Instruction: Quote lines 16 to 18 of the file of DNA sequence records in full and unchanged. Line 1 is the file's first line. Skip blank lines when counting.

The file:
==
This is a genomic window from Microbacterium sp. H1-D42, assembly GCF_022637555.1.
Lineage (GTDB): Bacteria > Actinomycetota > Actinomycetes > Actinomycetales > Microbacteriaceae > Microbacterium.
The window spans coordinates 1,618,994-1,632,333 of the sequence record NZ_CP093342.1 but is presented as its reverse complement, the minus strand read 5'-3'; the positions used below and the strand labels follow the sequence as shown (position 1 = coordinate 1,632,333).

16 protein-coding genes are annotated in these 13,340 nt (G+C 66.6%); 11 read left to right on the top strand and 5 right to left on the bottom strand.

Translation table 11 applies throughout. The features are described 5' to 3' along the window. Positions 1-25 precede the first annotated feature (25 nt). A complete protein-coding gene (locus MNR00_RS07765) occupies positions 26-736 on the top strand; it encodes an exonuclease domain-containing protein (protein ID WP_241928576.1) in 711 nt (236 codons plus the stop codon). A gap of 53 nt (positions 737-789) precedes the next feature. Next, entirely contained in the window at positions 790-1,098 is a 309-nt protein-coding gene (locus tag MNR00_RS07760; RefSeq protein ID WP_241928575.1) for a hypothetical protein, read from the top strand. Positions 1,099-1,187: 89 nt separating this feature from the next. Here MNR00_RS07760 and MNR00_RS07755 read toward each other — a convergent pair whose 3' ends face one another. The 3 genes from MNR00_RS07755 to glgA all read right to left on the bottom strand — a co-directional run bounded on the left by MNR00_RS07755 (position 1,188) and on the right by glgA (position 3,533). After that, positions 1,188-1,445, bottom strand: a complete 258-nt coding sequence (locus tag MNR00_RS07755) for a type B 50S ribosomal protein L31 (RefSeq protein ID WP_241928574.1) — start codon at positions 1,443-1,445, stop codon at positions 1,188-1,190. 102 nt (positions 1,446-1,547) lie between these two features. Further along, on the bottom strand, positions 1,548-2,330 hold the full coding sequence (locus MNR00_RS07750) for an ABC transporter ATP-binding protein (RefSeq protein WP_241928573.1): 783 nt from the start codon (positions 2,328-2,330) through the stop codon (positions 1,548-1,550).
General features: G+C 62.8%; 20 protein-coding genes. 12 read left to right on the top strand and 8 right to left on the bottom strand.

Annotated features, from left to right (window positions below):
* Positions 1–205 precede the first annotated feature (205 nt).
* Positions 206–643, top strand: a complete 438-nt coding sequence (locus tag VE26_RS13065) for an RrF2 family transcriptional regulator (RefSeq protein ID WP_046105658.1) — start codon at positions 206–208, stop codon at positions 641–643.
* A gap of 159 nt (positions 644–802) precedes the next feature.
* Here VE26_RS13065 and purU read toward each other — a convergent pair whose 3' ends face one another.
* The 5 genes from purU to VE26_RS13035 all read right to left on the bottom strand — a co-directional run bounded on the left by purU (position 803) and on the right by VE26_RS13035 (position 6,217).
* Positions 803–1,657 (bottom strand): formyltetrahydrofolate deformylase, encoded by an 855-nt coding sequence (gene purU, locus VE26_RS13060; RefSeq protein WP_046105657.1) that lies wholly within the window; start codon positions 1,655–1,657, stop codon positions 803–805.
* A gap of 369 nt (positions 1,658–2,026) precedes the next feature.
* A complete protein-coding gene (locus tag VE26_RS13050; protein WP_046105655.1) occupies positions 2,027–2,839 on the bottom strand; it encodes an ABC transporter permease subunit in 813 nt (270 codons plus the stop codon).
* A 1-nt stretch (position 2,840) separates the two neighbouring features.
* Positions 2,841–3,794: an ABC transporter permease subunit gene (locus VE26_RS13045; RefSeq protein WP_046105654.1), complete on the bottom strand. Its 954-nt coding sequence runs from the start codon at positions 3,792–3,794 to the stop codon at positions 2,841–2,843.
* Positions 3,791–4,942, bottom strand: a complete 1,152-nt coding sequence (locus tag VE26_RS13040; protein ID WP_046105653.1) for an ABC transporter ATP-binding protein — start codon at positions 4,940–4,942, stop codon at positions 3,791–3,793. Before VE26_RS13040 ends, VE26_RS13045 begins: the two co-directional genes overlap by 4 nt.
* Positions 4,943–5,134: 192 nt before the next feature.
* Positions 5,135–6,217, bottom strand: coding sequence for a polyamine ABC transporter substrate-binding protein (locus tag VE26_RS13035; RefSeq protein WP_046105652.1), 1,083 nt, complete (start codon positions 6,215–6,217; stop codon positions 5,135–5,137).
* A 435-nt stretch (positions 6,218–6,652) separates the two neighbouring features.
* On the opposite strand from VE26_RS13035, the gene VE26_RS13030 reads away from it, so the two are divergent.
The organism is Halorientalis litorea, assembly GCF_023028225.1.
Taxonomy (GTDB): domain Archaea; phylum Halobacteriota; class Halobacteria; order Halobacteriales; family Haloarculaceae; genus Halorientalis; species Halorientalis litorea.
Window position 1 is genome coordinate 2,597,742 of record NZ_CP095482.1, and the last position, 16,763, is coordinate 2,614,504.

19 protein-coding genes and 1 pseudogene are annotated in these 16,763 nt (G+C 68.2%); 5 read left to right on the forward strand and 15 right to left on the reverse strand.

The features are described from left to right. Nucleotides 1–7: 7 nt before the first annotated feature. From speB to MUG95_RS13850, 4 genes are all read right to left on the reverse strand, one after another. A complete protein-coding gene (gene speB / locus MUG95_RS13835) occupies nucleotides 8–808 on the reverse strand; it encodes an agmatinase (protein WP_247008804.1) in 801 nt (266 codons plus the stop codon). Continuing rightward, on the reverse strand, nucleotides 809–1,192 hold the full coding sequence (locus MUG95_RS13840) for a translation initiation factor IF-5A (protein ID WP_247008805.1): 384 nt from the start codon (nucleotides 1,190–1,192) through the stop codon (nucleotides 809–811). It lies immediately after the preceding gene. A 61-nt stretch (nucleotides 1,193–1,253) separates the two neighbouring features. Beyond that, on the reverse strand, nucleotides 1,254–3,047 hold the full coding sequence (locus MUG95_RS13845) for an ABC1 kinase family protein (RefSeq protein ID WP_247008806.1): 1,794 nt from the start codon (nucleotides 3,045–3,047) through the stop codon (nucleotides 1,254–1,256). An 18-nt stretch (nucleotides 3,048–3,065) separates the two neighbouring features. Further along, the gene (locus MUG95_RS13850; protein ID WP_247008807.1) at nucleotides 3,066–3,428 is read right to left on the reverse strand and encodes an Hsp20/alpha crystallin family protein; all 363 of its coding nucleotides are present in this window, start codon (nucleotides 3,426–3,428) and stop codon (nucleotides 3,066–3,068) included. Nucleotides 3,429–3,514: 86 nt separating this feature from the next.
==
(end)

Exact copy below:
* A 1-nt stretch (position 2,840) separates the two neighbouring features.
* Positions 2,841–3,794: an ABC transporter permease subunit gene (locus VE26_RS13045; RefSeq protein WP_046105654.1), complete on the bottom strand. Its 954-nt coding sequence runs from the start codon at positions 3,792–3,794 to the stop codon at positions 2,841–2,843.
* Positions 3,791–4,942, bottom strand: a complete 1,152-nt coding sequence (locus tag VE26_RS13040; protein ID WP_046105653.1) for an ABC transporter ATP-binding protein — start codon at positions 4,940–4,942, stop codon at positions 3,791–3,793. Before VE26_RS13040 ends, VE26_RS13045 begins: the two co-directional genes overlap by 4 nt.